For Current Conditions, the Infrared Satellite imagery can also help identify features, including low clouds (shaded in white) that may indicate dense fog or otherwise a region with reduced mixing heights, high clouds (shaded in green or yellow) that indicate the tops of thunderstorm-producing anvil clouds, or even smoke plumes produced by large wildfires.

Note that if active and impactful weather is affecting your area, you should consult your local National Weather Service office for the most up-to-date radar, expected hazards, and any active warnings.


On the morning of a planned prescribed burn near Baton Rouge, LA, you notice some clouds off to the west. Are those just fair weather cumulus clouds that won’t cause a problem, or a sign of incoming rain that would put a damper on your burn? You check the Portal for the latest conditions.

The Infrared Satellite imagery shows a mix of low to medium cloud tops (white and purple colors) across southern Louisiana, with some higher or thicker clouds over east Texas.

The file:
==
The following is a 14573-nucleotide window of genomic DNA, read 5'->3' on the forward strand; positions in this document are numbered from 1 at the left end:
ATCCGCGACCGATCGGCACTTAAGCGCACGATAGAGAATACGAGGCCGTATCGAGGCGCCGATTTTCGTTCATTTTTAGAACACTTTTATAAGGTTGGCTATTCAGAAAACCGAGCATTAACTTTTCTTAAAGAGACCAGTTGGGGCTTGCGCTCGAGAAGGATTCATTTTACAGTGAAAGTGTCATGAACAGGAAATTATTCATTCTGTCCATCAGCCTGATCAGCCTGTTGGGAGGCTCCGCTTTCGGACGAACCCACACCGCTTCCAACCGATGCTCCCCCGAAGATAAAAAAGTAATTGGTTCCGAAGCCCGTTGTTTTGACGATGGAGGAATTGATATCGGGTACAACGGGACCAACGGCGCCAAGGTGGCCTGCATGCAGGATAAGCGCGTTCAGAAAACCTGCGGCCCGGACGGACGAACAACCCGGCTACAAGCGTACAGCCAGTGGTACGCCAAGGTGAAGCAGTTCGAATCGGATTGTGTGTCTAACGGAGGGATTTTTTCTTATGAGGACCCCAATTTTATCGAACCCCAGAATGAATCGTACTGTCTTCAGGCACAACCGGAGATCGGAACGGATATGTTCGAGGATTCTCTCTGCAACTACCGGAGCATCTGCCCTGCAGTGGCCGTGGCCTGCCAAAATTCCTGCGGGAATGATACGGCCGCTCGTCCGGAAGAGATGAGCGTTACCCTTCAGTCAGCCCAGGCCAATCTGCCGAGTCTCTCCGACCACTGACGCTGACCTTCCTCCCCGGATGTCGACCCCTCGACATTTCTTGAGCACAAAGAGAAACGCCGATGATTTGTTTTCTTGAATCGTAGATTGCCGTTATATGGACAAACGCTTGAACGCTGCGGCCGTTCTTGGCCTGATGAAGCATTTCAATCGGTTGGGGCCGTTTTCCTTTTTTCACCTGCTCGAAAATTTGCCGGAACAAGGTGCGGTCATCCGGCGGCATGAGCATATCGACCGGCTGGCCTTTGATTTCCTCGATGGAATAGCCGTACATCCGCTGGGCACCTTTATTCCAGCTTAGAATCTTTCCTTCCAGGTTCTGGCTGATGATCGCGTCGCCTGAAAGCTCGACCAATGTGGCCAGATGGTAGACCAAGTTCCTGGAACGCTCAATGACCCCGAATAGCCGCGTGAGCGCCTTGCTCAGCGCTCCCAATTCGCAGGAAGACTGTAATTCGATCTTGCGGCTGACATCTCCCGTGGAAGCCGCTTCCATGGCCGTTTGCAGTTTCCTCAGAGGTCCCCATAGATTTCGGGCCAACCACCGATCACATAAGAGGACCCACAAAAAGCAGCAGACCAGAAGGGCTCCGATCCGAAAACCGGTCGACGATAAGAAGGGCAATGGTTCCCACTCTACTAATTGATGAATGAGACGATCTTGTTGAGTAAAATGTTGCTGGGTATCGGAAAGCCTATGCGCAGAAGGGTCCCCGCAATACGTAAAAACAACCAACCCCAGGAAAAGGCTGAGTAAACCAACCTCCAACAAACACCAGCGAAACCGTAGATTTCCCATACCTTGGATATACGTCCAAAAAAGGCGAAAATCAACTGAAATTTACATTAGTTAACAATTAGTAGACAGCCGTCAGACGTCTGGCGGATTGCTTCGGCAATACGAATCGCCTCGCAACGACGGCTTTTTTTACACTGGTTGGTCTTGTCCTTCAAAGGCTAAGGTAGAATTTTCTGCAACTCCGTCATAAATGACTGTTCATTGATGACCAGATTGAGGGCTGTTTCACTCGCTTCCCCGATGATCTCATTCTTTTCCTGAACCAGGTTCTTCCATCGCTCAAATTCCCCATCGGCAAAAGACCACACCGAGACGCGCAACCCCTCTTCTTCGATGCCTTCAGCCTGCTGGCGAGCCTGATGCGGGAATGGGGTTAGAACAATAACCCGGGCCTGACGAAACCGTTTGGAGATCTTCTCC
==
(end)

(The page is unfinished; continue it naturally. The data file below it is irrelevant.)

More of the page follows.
A screenshot of the Fire Weather Intelligence Portal showing infrared satellite imagery over Louisiana and surrounding areas

The National Radar confirms your fears: some of those clouds are producing rain showers less than 100 miles away from your burn site.

A screenshot of the Fire Weather Intelligence Portal showing radar imagery over Louisiana and surrounding areas

With the potential for low clouds and rain across your area today, you decide to postpone your burn and wait for a day with better weather.

Precipitation and Drought Data

As a supplement to the precipitation estimates you may view from weather stations, gridded precipitation datasets are also available in the Portal that show estimated precipitation totals, along with how they compare to normal amounts.

These datasets are provided by the National Weather Service’s Advanced Hydrologic Prediction Service. They use radar-based precipitation estimates calibrated with surface rain gauges to create a national grid of accurate precipitation data at a fairly high resolution; each grid cell is about 4 km by 4 km, or 2.5 miles in length and width. That is generally sufficient to capture the localized rainfall you might see with springtime and summertime showers and thunderstorms.

Several different datasets are available from this product line:

  • The Precipitation Estimate dataset shows accumulations, in inches, over your specified time period, ranging from 3 days up to 12 months. Clicking on a point will show the value for that grid cell.